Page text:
Green Goddess Two accompanied us on the tube, which is a good thing, as by this time my brain cells were melded together into one unusable lump, so I’d forgotten how to read the Underground Map.  Hey ho.  Thank God for green angels in disguise.  Once we left her (in a mad rush at Euston) we then messed everything up by going the wrong way, realising, and heading back to where we should have gone in the first place (which was stay on the train we were on with Green Goddess Two).

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Eventually we got to our destination at about 1am (God only knows what time we set off from Sloane Square), and we decided, unwisely, on some takeaway from the only open place on the street.  It had a picture of a pizza in the window, and we both fancied pizza.   ‘Can we have a pizza,’ I asked.  ‘We don’t sell pizza,’ was the reply.  ‘Don’t sell pizza?’ I slurred (well, actually, in my head, I was perfectly clear, but come on… let’s be honest here).   At this point I leaned out of the door and pointed to the poster, ‘But there’s a picture of one on the window.’  I thought I made a good argument.  Which I won.  But still, didn’t get any pizza.  Or a decent explanation.

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YOU DON’T HAVE PIZZA??? What kind of pizza shop is this?

As a poor substitute, I ordered a chicken kebab and chips.  Now I don’t know what your idea of a kebab is, but mine is greasy meat and salad and sauce wrapped up in a flat bread of some description.  Oh no.  In the pizza place that doesn’t sell pizza, it was some kind of unidentifiable greasy (at least that bit was right) meat strips plonked on top of chips, with a garlic/chilli sauce combo on the top.  You can imagine what it looked like.  If I’d been more sober, I would have complained.  (Who am I kidding?  If I’d been more sober, I wouldn’t have been in there in the first place). As it was, I took the lid off my food trying to examine said weirdness, only to drop half of it on the floor.  To be fair, they wouldn’t let me clean it up.  I don’t know why.  Possibly the fact that I would have made even more of a mess than I’d already made.  If that is possible.  Probably.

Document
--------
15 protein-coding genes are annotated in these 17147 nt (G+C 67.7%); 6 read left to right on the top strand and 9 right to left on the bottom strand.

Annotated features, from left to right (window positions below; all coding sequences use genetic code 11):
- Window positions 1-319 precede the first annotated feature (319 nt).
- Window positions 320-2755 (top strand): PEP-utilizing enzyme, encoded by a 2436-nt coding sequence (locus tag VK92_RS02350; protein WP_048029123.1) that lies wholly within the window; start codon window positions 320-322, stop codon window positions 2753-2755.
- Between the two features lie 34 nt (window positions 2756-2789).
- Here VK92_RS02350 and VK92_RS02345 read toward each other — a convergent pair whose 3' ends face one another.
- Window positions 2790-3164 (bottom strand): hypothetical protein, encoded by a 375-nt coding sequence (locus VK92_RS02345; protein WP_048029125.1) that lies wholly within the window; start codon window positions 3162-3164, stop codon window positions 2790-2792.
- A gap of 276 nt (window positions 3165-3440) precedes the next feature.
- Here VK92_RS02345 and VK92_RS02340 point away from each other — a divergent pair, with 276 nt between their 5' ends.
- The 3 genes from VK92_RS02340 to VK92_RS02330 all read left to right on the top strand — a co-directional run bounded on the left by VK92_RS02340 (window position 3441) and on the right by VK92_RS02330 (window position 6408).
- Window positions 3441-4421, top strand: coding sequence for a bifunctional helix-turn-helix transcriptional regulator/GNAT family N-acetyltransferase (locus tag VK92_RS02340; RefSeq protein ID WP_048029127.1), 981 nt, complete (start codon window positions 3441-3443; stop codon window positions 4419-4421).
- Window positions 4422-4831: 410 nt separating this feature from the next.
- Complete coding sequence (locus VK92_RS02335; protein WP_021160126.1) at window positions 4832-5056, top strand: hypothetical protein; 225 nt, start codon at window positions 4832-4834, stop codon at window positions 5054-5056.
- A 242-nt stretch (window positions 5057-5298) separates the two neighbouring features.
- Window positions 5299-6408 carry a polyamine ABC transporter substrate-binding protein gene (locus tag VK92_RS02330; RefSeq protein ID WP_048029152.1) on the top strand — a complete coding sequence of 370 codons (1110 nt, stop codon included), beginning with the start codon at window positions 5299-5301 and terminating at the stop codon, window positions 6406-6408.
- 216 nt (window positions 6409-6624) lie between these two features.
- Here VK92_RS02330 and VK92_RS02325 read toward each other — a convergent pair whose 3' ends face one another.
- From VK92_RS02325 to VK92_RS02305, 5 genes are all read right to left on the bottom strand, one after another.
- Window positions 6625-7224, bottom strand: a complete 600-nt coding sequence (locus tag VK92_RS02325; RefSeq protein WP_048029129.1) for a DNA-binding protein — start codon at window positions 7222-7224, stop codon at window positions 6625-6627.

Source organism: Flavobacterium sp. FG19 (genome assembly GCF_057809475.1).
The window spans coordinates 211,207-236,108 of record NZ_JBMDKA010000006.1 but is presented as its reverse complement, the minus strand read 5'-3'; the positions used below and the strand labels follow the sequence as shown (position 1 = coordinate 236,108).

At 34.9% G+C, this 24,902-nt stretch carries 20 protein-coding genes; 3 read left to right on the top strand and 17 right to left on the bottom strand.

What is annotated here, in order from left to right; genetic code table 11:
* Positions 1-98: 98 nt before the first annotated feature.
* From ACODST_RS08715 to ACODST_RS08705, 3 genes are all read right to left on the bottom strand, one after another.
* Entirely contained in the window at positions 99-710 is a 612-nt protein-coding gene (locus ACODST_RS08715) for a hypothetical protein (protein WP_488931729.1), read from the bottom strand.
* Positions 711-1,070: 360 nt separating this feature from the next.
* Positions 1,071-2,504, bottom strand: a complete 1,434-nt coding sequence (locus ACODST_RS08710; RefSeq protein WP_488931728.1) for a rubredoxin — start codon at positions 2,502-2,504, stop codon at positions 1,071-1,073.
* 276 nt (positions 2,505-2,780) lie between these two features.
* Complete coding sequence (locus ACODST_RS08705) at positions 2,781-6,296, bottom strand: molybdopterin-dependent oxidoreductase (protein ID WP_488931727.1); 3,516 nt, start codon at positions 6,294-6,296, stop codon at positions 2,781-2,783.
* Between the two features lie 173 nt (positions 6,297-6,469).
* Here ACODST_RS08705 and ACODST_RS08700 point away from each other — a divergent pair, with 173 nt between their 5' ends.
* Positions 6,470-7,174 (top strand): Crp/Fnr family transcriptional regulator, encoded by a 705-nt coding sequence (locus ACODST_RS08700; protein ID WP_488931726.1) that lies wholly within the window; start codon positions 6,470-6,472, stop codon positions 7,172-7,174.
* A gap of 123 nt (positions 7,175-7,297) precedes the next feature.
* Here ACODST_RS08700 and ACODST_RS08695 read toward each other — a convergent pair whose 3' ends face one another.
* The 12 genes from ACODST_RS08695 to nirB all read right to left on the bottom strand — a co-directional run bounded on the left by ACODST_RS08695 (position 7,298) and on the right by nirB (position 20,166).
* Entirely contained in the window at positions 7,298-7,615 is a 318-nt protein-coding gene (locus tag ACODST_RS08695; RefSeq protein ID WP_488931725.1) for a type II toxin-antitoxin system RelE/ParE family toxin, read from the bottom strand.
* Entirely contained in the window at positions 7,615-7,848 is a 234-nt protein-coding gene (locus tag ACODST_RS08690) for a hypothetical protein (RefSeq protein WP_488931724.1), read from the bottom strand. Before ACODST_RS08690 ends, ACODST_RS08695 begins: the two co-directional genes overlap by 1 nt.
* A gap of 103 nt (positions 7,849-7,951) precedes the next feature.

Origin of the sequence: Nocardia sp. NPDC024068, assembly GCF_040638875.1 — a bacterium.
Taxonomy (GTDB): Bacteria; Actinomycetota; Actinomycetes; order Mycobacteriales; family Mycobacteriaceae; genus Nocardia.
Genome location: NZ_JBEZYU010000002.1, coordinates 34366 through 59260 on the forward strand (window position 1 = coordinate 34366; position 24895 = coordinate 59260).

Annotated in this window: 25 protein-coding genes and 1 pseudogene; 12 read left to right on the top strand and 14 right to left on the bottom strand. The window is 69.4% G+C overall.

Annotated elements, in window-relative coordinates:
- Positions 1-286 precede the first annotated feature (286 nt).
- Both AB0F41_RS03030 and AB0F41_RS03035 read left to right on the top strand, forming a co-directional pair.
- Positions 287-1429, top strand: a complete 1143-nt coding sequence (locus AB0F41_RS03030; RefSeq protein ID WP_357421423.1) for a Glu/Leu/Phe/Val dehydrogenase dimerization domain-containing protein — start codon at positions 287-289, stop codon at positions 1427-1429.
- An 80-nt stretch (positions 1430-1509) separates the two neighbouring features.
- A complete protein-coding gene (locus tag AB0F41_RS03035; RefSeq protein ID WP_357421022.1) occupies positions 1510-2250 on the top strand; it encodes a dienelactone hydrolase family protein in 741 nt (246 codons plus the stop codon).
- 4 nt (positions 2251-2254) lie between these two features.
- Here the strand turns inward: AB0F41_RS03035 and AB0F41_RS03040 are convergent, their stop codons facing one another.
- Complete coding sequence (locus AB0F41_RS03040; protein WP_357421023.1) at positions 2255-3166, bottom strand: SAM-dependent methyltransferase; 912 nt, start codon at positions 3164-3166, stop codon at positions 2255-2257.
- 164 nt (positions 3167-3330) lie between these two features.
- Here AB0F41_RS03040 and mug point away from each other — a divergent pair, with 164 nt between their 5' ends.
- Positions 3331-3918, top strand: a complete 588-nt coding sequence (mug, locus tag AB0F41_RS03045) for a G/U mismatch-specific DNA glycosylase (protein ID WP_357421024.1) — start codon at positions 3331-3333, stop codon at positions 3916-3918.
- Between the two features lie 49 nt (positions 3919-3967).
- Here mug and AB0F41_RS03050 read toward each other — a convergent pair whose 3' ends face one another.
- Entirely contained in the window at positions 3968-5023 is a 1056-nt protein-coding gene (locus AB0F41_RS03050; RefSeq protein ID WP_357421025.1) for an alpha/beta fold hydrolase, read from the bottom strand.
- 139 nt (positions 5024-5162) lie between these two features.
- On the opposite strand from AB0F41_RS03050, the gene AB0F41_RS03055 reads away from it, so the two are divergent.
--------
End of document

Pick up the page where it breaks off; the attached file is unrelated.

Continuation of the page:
Anyway, somehow, we staggered back to our bleak little room in the bleak little hotel (even our drunken haze didn’t rosy up the place), with the duvet covers that looked like they’d come out of the room of a teenage boy from the middle of the nineteen eighties.    I only hope they’d been washed, because if they did belong to a boy from the middle of the nineteen eighties, I didn’t want to imagine what substances might be on them.  It didn’t seem to concern C.  She got into her pyjamas, and fell face down onto her pillow and didn’t move – I’m not even sure she was breathing – till morning.  I was still hungry because I’d lost half of my evening meal on the floor of Kebab House, so made my way through the Cadbury’s Chocolate Eclairs that had been left on our pillow, crunched the contents of a small box of Crunchy Nut cornflakes, and then ravaged the four coffee biscuits left by the kettle.  I also made a cup of tea that had a nice greasy film floating on the top.  I still drank it though.  Obviously, I would.  The whole night was based on drinking everything that was put in front of me.  Why would I end that now?

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I was very suspicious of what might be hidden in that busy blue and green pattern.

So did I learn anything from my author event?

Yes.

If you want to remember anything worthwhile for your writing blog, stay away from alcohol.